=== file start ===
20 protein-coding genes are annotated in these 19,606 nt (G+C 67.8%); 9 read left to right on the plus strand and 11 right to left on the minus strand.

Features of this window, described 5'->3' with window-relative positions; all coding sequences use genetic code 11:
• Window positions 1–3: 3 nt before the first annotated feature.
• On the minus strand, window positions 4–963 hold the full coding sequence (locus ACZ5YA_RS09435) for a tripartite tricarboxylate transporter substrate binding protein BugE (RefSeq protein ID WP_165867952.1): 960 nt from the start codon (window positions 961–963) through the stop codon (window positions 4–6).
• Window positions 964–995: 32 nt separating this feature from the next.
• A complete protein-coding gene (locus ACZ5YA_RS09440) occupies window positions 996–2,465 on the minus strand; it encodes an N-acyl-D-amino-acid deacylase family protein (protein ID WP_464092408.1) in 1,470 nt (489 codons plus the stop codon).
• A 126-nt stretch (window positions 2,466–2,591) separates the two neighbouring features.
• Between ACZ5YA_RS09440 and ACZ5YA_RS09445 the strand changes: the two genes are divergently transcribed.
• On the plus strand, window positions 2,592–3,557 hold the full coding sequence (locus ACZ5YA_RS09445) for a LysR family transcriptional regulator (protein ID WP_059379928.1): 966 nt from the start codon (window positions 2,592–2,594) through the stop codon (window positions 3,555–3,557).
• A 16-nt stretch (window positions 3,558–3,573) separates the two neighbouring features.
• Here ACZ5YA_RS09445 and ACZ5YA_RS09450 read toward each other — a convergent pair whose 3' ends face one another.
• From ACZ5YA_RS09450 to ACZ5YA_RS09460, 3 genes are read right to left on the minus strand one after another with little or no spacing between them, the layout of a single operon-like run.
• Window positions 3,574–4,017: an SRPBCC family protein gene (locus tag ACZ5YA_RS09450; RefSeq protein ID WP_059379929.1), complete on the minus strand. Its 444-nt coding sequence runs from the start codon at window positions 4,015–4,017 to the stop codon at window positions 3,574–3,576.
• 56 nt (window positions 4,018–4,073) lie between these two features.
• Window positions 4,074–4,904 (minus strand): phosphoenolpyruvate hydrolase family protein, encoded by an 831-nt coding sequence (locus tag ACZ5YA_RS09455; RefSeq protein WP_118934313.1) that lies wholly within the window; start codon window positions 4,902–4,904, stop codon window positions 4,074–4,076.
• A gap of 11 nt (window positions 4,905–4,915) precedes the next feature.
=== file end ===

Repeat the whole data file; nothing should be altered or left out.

20 protein-coding genes are annotated in these 19,606 nt (G+C 67.8%); 9 read left to right on the plus strand and 11 right to left on the minus strand.

Features of this window, described 5'->3' with window-relative positions; all coding sequences use genetic code 11:
• Window positions 1–3: 3 nt before the first annotated feature.
• On the minus strand, window positions 4–963 hold the full coding sequence (locus ACZ5YA_RS09435) for a tripartite tricarboxylate transporter substrate binding protein BugE (RefSeq protein ID WP_165867952.1): 960 nt from the start codon (window positions 961–963) through the stop codon (window positions 4–6).
• Window positions 964–995: 32 nt separating this feature from the next.
• A complete protein-coding gene (locus ACZ5YA_RS09440) occupies window positions 996–2,465 on the minus strand; it encodes an N-acyl-D-amino-acid deacylase family protein (protein ID WP_464092408.1) in 1,470 nt (489 codons plus the stop codon).
• A 126-nt stretch (window positions 2,466–2,591) separates the two neighbouring features.
• Between ACZ5YA_RS09440 and ACZ5YA_RS09445 the strand changes: the two genes are divergently transcribed.
• On the plus strand, window positions 2,592–3,557 hold the full coding sequence (locus ACZ5YA_RS09445) for a LysR family transcriptional regulator (protein ID WP_059379928.1): 966 nt from the start codon (window positions 2,592–2,594) through the stop codon (window positions 3,555–3,557).
• A 16-nt stretch (window positions 3,558–3,573) separates the two neighbouring features.
• Here ACZ5YA_RS09445 and ACZ5YA_RS09450 read toward each other — a convergent pair whose 3' ends face one another.
• From ACZ5YA_RS09450 to ACZ5YA_RS09460, 3 genes are read right to left on the minus strand one after another with little or no spacing between them, the layout of a single operon-like run.
• Window positions 3,574–4,017: an SRPBCC family protein gene (locus tag ACZ5YA_RS09450; RefSeq protein ID WP_059379929.1), complete on the minus strand. Its 444-nt coding sequence runs from the start codon at window positions 4,015–4,017 to the stop codon at window positions 3,574–3,576.
• 56 nt (window positions 4,018–4,073) lie between these two features.
• Window positions 4,074–4,904 (minus strand): phosphoenolpyruvate hydrolase family protein, encoded by an 831-nt coding sequence (locus tag ACZ5YA_RS09455; RefSeq protein WP_118934313.1) that lies wholly within the window; start codon window positions 4,902–4,904, stop codon window positions 4,074–4,076.
• A gap of 11 nt (window positions 4,905–4,915) precedes the next feature.